Man bites girl at "New Moon"

A Michigan creep follows up some standard sexual harassment with a bad Edward Cullen impression


Kate Harding
November 25, 2009 8:26PM (UTC)

I've already mentioned my concern about the messages the "Twilight" series sends to young girls -- i.e., that "true love" involves things like ignoring a man's history of extreme violence and warnings that he wants to hurt you in particular; accepting his frequent insults as expressions of concern for your well-being; and finding it romantic when he breaks into your bedroom to watch you sleep, among other things -- but I confess I'd never given any thought to the messages it might be sending to grown men. Like that teenaged girls would like you to bite them.

That's the message one Michigan guy took from it, anyway. At a Friday showing of "New Moon," he sat directly in front of Erin Westrate and her friends, and throughout the film, she says, he would occasionally "lean back and make a sexual comment that was very unnecessary and not needed." (Point of clarification: There is no such thing as a necessary sexual comment between a grown man and teenage girls.) On the way out of the movie, "he grabbed [Westrate] by the back of the hair and pulled her down and bit her on the neck." Whether you're a high school student or a professional writer, I'm pretty sure the only appropriate response to that is, OMGWTF?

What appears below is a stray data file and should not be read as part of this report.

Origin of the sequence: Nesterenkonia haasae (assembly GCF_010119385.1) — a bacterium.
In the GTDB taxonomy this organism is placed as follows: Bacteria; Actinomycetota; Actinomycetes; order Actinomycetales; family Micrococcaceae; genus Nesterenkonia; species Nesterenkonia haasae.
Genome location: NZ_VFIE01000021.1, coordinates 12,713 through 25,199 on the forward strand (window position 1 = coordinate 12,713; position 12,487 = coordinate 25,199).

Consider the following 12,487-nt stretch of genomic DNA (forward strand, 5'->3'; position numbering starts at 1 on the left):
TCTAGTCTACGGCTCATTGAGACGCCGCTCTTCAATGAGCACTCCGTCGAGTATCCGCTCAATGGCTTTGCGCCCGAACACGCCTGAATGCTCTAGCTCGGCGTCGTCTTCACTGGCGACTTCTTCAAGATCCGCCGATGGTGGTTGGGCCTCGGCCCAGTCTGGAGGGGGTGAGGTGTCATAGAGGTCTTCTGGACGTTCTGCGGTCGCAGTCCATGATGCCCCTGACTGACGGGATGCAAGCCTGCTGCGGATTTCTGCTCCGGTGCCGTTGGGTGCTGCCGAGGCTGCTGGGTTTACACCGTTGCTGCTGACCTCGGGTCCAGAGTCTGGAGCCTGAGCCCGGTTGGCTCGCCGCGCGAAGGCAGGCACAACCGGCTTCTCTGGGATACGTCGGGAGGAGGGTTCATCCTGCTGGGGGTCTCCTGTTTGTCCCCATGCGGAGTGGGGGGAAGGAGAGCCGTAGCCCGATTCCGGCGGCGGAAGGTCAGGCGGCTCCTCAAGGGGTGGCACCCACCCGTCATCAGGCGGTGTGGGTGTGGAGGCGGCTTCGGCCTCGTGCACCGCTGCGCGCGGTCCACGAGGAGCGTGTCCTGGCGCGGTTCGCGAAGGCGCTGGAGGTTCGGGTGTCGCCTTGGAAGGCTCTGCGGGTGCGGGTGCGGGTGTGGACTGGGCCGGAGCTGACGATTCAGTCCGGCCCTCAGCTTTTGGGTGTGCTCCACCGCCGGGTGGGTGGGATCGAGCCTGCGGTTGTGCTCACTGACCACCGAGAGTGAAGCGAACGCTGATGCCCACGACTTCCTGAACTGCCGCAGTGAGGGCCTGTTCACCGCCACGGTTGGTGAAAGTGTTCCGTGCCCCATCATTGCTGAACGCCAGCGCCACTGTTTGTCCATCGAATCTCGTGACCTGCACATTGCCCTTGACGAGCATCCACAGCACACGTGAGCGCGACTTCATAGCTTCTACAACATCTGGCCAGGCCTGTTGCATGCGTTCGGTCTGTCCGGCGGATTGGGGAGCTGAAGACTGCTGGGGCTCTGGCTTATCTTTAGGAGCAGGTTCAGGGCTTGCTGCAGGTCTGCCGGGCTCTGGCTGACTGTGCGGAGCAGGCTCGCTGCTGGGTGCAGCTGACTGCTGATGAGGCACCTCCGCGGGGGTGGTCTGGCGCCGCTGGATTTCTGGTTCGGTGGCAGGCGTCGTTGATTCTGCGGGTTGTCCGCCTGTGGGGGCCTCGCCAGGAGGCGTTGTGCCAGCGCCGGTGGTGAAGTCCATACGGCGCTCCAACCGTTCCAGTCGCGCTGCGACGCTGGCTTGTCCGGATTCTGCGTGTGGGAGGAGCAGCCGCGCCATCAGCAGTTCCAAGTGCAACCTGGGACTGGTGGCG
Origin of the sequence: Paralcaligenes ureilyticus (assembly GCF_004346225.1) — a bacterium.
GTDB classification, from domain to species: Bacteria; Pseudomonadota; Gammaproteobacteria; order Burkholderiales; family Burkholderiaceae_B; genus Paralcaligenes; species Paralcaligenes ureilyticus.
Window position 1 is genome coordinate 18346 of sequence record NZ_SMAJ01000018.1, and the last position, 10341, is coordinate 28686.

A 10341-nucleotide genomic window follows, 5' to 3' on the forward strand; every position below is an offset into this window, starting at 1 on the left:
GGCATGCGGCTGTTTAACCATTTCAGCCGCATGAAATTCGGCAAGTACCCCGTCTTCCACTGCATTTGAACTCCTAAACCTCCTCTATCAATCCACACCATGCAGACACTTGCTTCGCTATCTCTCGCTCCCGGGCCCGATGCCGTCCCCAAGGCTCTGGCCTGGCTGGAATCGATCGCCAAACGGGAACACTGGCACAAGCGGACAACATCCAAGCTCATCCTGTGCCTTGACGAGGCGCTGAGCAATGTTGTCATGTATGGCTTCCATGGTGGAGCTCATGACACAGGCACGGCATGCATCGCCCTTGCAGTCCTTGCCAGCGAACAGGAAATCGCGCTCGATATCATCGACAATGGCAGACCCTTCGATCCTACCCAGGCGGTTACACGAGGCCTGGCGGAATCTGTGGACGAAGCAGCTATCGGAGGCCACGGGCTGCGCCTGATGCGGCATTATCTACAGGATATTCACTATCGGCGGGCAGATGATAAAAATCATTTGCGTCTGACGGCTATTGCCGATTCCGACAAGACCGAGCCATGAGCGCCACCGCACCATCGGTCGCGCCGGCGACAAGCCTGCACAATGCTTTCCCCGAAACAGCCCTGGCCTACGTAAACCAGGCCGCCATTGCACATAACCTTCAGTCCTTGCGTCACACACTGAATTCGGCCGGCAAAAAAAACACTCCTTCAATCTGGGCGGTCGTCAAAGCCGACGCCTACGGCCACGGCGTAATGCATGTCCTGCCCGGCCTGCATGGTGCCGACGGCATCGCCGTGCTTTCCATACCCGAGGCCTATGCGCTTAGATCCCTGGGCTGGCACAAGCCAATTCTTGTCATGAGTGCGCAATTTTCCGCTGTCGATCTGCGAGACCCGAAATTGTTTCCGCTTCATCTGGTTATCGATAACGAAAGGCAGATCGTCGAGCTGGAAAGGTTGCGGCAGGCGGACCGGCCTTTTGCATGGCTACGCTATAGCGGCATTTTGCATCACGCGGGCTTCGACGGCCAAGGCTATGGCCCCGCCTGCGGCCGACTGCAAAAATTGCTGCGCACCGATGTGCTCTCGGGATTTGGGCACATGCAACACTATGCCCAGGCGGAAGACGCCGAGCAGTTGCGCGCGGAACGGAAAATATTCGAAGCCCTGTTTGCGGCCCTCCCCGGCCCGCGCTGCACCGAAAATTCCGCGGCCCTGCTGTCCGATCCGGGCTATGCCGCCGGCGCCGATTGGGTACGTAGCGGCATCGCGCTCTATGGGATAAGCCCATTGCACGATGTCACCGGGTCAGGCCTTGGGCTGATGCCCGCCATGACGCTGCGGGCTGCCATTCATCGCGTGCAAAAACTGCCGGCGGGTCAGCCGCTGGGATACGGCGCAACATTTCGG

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The bite didn't break Westrate's skin, but not surprisingly, the dude freaked her right out -- and that wasn't even the end of it. The man also followed her to the parking lot and watched her get in her car to drive away. In an interview with her local ABC affiliate (video below), Westrate said, "He was just, like, smiling at me -- it was so creepy, it wasn't even funny. That's not right. I know that's not right." 

Police are now looking for the creep, who faces assault charges. 

 


Kate Harding

Kate Harding is the author of Asking For It: The Alarming Rise of Rape Culture--and What We Can Do About It, available from Da Capo Press in August 2015. Previously, she collaborated with Anna Holmes, Amanda Hess, and a cast of thousands on The Book of Jezebel, and with Marianne Kirby on Lessons from the Fat-o-Sphere. You might also remember her as the founding editor of Shapely Prose (2007-2010). Kate's essays have appeared in the anthologies Madonna & Me, Yes Means Yes, Feed Me, and Airmail: Women of Letters. She holds an M.F.A. in fiction from Vermont College of Fine Arts and a B.A. in English from University of Toronto, and is currently at work on a Ph.D. in creative writing from Bath Spa University

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Broadsheet Teenagers Twilight




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